Things Look Different For Special Education Students While Remote Learning
AUSTIN, Texas — It took some adjusting, but parent Maggie Suter said her family has gotten the hang of virtual learning.
Suter has four sons, two of whom are in special education classes in the Eanes Independent School District, all learning from their Westlake home.
The school district implemented a remote learning program in March after schools shuttered to help slow the spread of COVID-19.
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Every student is now logging into the web-conferencing app Zoom and using Google Classroom as well as other educational applications and systems to connect with teachers and classmates.
But for Suter’s sons William and Travis, learning remotely looks a little different than it does for their brothers. William, who attends Westridge Middle School, and Travis, a Westlake High freshman, are both special education students.
All learning and programs have moved to the online environment including core, Spanish immersion and special education classes and services. Molly May, executive director of Special Education and 504 Services, said that includes occupational, physical and speech therapy as well as counseling services.
She said that could mean students logging into Zoom to meet with therapists or watching pre-recorded videos that give step-by-step instruction. Students are also meeting with their teachers and classmates and completing assignments virtually.
“We have a population of students that this is not the best way for them to be learning, and we know it can be a challenge for students with significant cognitive disabilities,” May said. “We are working with parents to develop schedules for kids and to the best of our ability trying to help families build predictability because kids thrive on routine.”
West Ridge special education teacher Nicki Sablatura Smith said she’s tried to do just that — establish a routine and make it as simple as possible for students and parents.
“My classes are different because the need level is different,” Sablatura Smith said. “My students have trouble just logging into Zoom. Once they are in Zoom I try to make it to where parents don’t have to assist them. They all have working parents and they are not all able to sit with them and assist them for the entire day.”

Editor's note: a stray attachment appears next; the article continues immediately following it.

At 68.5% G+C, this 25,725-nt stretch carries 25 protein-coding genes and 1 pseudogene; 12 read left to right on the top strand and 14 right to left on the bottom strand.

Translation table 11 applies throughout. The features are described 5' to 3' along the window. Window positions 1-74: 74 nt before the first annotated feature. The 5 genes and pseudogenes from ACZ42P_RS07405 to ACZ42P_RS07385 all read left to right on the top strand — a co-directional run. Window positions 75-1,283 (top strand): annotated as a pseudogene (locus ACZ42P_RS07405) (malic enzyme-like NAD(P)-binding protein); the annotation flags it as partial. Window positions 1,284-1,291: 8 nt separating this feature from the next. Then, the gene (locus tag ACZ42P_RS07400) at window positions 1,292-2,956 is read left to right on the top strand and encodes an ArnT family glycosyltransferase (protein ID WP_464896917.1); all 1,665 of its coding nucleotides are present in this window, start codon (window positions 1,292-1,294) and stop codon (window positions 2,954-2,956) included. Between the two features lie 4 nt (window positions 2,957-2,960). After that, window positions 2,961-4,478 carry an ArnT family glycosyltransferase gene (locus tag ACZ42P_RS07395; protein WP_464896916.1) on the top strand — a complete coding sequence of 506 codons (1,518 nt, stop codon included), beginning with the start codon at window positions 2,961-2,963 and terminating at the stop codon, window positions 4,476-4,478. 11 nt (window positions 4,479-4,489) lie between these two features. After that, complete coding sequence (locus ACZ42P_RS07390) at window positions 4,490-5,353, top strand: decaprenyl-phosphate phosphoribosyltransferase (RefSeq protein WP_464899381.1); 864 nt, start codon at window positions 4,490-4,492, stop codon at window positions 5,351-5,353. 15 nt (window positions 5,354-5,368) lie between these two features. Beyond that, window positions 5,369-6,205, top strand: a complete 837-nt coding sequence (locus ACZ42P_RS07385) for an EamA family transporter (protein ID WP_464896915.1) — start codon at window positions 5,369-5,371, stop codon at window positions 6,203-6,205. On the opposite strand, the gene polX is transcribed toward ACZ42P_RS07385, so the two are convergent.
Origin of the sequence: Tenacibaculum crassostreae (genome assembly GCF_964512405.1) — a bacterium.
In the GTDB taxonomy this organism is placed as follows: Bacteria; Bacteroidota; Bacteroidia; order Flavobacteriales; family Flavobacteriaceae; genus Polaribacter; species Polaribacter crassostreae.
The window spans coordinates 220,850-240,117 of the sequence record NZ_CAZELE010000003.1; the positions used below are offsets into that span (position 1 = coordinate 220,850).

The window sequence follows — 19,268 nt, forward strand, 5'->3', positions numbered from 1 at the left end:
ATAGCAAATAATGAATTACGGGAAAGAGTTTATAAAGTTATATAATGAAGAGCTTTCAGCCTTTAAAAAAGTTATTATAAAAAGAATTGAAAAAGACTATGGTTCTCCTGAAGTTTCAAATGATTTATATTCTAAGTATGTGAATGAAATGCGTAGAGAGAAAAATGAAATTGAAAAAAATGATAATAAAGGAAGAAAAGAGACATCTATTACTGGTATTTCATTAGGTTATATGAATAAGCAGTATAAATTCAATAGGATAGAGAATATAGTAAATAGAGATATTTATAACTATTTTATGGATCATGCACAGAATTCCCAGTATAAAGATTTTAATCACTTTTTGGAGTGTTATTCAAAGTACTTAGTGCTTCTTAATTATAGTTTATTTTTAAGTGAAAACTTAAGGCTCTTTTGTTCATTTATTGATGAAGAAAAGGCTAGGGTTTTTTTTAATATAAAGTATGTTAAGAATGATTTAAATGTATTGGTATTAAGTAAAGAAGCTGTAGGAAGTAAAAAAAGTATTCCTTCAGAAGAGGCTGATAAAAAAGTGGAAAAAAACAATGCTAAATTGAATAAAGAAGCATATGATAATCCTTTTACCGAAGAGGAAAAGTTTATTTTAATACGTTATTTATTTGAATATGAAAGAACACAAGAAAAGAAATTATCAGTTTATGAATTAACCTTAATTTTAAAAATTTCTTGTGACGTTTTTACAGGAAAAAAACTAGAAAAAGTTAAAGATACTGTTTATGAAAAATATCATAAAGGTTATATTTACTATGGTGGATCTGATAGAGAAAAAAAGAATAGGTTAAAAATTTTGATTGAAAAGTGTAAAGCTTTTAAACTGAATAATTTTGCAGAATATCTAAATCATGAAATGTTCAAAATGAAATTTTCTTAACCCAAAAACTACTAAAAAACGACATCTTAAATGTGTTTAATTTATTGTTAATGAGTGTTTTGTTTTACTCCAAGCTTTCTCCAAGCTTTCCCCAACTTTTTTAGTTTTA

From figuring out how to use Zoom to keeping track of homework assignment deadlines and meetings with teachers, Suter said she’s wearing multiple hats in her home these days functioning as a mother, teacher and case manager, while also working her full-time job.
And the daily needs of each son are different, she said.
Two of her sons — a second grader and a seventh grader — have managed to find a routine for the school day that works for them and need little help from her.
But for William, Suter said she takes her laptop into his room to make sure he stays on task.
“He gets tired of sitting,” she said. “So he gets up and walks around and he sometimes wants to have a dance party with Alexa. Normally, he would have someone on staff to help get him back on task.”
For her other son Travis, she said her role is making sure he turns in his assignments.
“He’s a kid that tends to fly under the radar because he doesn’t get in trouble and is very quiet, so he sits and listens to lectures but never turns in the work,” she said. “And he says no one is asking him for it.”
She said normally a case manager would be there to follow through with him and make sure he’s turning in his work. But now that he’s on Zoom, there are barriers, so he’s not getting the support he’s used to.
That is where Sablatura Smith said her role as a special education teacher has evolved. She has shifted from focusing on just the student to now focusing on the entire family.
“Working with parents has become a whole other added aspect of my job,” she said. “Being a special educator, you already collaborate with parents, but my role has evolved to helping parents teach their children. I’ve had to shift my thinking from focusing on students to now being the support for the entire family. It’s changed but that has been a nice thing.”
She said this shift in the paradigm has deepened her relationship with families and students. They’ve all gotten a look into each other’s home life as students show off their bedrooms and family pets that are now visible through Zoom meet-ups. Sablatura Smith said she’s met all the family pets and other family members, and her students have now met her dog and new husband. The personal connections, she said, keep everyone positive and patient.
The last few weeks have been a learning experience for everyone, but she hopes to have given students and their families a sense of normalcy and positivity. And that sentiment is mutual.
“You don’t really think about those things, but to them they are used to seeing you everyday. And something as small as seeing each other on Zoom is helping with normalcy,” Sablatura Smith said. “I know they do that for me as well. Seeing them helps me stay positive and makes me feel like I am still fulfilling my role in all this.”
The district announced recently that schools would be closed for the remainder of the year and that online learning would continue through May 28. That means another month of students learning from home using their school assigned iPads to complete assignments and connecting with teachers and classmates via Zoom.
Suter said she’s prepared to do this, crediting the patience of her company and teachers like Sablatura Smith, who have taken the time to get creative with student learning and have been patient with families as they navigate this new environment at home.
“I tell my parents that all I ask for is grace and I will give them the same thing and we will figure this out together,” Sablatura Smith said. “And I think we are figuring it out.”
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